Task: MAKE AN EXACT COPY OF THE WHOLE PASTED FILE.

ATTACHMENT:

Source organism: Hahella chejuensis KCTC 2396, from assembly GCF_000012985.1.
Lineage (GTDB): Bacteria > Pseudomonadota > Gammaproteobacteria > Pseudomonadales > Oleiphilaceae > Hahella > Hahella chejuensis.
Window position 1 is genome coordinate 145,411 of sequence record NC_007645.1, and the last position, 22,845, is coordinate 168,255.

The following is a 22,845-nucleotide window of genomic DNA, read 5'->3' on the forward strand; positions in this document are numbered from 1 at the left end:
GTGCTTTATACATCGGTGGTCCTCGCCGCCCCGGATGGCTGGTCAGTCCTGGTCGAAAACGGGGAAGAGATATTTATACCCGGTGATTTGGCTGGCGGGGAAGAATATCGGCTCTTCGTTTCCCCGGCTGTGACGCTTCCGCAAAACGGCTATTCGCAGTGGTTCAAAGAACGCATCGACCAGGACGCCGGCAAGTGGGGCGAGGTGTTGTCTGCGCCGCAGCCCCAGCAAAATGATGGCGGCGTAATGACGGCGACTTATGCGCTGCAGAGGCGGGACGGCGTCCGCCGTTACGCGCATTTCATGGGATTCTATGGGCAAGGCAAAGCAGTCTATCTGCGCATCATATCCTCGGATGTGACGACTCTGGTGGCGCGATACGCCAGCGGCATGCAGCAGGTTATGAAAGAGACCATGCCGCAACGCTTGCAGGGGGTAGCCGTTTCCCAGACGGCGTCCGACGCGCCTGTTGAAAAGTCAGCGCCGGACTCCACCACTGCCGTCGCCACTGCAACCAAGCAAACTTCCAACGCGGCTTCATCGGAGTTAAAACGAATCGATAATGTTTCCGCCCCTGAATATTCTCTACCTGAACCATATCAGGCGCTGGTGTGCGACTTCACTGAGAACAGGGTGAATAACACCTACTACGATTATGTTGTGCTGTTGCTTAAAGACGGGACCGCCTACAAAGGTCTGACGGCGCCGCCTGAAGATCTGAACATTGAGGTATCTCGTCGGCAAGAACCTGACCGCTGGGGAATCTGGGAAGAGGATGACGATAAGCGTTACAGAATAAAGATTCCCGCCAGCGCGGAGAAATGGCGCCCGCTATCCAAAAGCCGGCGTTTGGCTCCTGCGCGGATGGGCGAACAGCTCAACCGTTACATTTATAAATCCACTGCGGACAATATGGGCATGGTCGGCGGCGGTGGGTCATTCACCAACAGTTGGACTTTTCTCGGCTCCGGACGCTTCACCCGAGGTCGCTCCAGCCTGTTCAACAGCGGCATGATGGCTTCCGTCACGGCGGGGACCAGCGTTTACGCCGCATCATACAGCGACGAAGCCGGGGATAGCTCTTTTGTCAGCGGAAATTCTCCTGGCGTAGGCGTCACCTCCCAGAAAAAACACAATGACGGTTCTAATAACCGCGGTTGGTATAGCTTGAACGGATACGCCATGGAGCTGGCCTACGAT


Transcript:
Source organism: Hahella chejuensis KCTC 2396, from assembly GCF_000012985.1.
Lineage (GTDB): Bacteria > Pseudomonadota > Gammaproteobacteria > Pseudomonadales > Oleiphilaceae > Hahella > Hahella chejuensis.
Window position 1 is genome coordinate 145,411 of sequence record NC_007645.1, and the last position, 22,845, is coordinate 168,255.

The following is a 22,845-nucleotide window of genomic DNA, read 5'->3' on the forward strand; positions in this document are numbered from 1 at the left end:
GTGCTTTATACATCGGTGGTCCTCGCCGCCCCGGATGGCTGGTCAGTCCTGGTCGAAAACGGGGAAGAGATATTTATACCCGGTGATTTGGCTGGCGGGGAAGAATATCGGCTCTTCGTTTCCCCGGCTGTGACGCTTCCGCAAAACGGCTATTCGCAGTGGTTCAAAGAACGCATCGACCAGGACGCCGGCAAGTGGGGCGAGGTGTTGTCTGCGCCGCAGCCCCAGCAAAATGATGGCGGCGTAATGACGGCGACTTATGCGCTGCAGAGGCGGGACGGCGTCCGCCGTTACGCGCATTTCATGGGATTCTATGGGCAAGGCAAAGCAGTCTATCTGCGCATCATATCCTCGGATGTGACGACTCTGGTGGCGCGATACGCCAGCGGCATGCAGCAGGTTATGAAAGAGACCATGCCGCAACGCTTGCAGGGGGTAGCCGTTTCCCAGACGGCGTCCGACGCGCCTGTTGAAAAGTCAGCGCCGGACTCCACCACTGCCGTCGCCACTGCAACCAAGCAAACTTCCAACGCGGCTTCATCGGAGTTAAAACGAATCGATAATGTTTCCGCCCCTGAATATTCTCTACCTGAACCATATCAGGCGCTGGTGTGCGACTTCACTGAGAACAGGGTGAATAACACCTACTACGATTATGTTGTGCTGTTGCTTAAAGACGGGACCGCCTACAAAGGTCTGACGGCGCCGCCTGAAGATCTGAACATTGAGGTATCTCGTCGGCAAGAACCTGACCGCTGGGGAATCTGGGAAGAGGATGACGATAAGCGTTACAGAATAAAGATTCCCGCCAGCGCGGAGAAATGGCGCCCGCTATCCAAAAGCCGGCGTTTGGCTCCTGCGCGGATGGGCGAACAGCTCAACCGTTACATTTATAAATCCACTGCGGACAATATGGGCATGGTCGGCGGCGGTGGGTCATTCACCAACAGTTGGACTTTTCTCGGCTCCGGACGCTTCACCCGAGGTCGCTCCAGCCTGTTCAACAGCGGCATGATGGCTTCCGTCACGGCGGGGACCAGCGTTTACGCCGCATCATACAGCGACGAAGCCGGGGATAGCTCTTTTGTCAGCGGAAATTCTCCTGGCGTAGGCGTCACCTCCCAGAAAAAACACAATGACGGTTCTAATAACCGCGGTTGGTATAGCTTGAACGGATACGCCATGGAGCTGGCCTACGAT